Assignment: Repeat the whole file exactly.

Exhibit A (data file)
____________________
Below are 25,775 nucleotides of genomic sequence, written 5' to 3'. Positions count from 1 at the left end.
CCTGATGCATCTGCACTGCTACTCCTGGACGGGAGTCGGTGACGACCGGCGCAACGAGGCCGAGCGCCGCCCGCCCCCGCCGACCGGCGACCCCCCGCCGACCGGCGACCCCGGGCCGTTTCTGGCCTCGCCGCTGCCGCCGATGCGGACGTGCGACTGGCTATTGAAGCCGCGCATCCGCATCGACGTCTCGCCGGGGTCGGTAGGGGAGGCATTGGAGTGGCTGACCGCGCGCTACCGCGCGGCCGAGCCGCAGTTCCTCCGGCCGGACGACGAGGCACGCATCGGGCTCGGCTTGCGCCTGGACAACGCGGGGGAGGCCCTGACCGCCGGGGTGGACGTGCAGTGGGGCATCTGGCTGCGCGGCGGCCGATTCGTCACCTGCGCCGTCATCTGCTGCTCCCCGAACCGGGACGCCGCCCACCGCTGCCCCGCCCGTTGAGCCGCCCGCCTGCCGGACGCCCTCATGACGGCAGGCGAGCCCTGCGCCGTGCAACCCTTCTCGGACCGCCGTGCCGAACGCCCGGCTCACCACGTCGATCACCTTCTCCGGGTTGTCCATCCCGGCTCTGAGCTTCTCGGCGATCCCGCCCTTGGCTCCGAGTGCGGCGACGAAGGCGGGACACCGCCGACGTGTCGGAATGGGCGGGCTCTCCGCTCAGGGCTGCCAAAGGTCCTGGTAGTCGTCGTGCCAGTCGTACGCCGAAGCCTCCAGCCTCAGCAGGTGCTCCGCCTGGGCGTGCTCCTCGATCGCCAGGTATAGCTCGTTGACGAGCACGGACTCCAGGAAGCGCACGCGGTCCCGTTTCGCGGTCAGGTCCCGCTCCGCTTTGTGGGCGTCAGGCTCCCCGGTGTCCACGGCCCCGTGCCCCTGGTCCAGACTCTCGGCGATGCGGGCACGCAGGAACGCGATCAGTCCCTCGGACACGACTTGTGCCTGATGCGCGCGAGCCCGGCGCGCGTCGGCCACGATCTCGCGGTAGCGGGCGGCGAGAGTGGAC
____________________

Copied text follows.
Below are 25,775 nucleotides of genomic sequence, written 5' to 3'. Positions count from 1 at the left end.
CCTGATGCATCTGCACTGCTACTCCTGGACGGGAGTCGGTGACGACCGGCGCAACGAGGCCGAGCGCCGCCCGCCCCCGCCGACCGGCGACCCCCCGCCGACCGGCGACCCCGGGCCGTTTCTGGCCTCGCCGCTGCCGCCGATGCGGACGTGCGACTGGCTATTGAAGCCGCGCATCCGCATCGACGTCTCGCCGGGGTCGGTAGGGGAGGCATTGGAGTGGCTGACCGCGCGCTACCGCGCGGCCGAGCCGCAGTTCCTCCGGCCGGACGACGAGGCACGCATCGGGCTCGGCTTGCGCCTGGACAACGCGGGGGAGGCCCTGACCGCCGGGGTGGACGTGCAGTGGGGCATCTGGCTGCGCGGCGGCCGATTCGTCACCTGCGCCGTCATCTGCTGCTCCCCGAACCGGGACGCCGCCCACCGCTGCCCCGCCCGTTGAGCCGCCCGCCTGCCGGACGCCCTCATGACGGCAGGCGAGCCCTGCGCCGTGCAACCCTTCTCGGACCGCCGTGCCGAACGCCCGGCTCACCACGTCGATCACCTTCTCCGGGTTGTCCATCCCGGCTCTGAGCTTCTCGGCGATCCCGCCCTTGGCTCCGAGTGCGGCGACGAAGGCGGGACACCGCCGACGTGTCGGAATGGGCGGGCTCTCCGCTCAGGGCTGCCAAAGGTCCTGGTAGTCGTCGTGCCAGTCGTACGCCGAAGCCTCCAGCCTCAGCAGGTGCTCCGCCTGGGCGTGCTCCTCGATCGCCAGGTATAGCTCGTTGACGAGCACGGACTCCAGGAAGCGCACGCGGTCCCGTTTCGCGGTCAGGTCCCGCTCCGCTTTGTGGGCGTCAGGCTCCCCGGTGTCCACGGCCCCGTGCCCCTGGTCCAGACTCTCGGCGATGCGGGCACGCAGGAACGCGATCAGTCCCTCGGACACGACTTGTGCCTGATGCGCGCGAGCCCGGCGCGCGTCGGCCACGATCTCGCGGTAGCGGGCGGCGAGAGTGGAC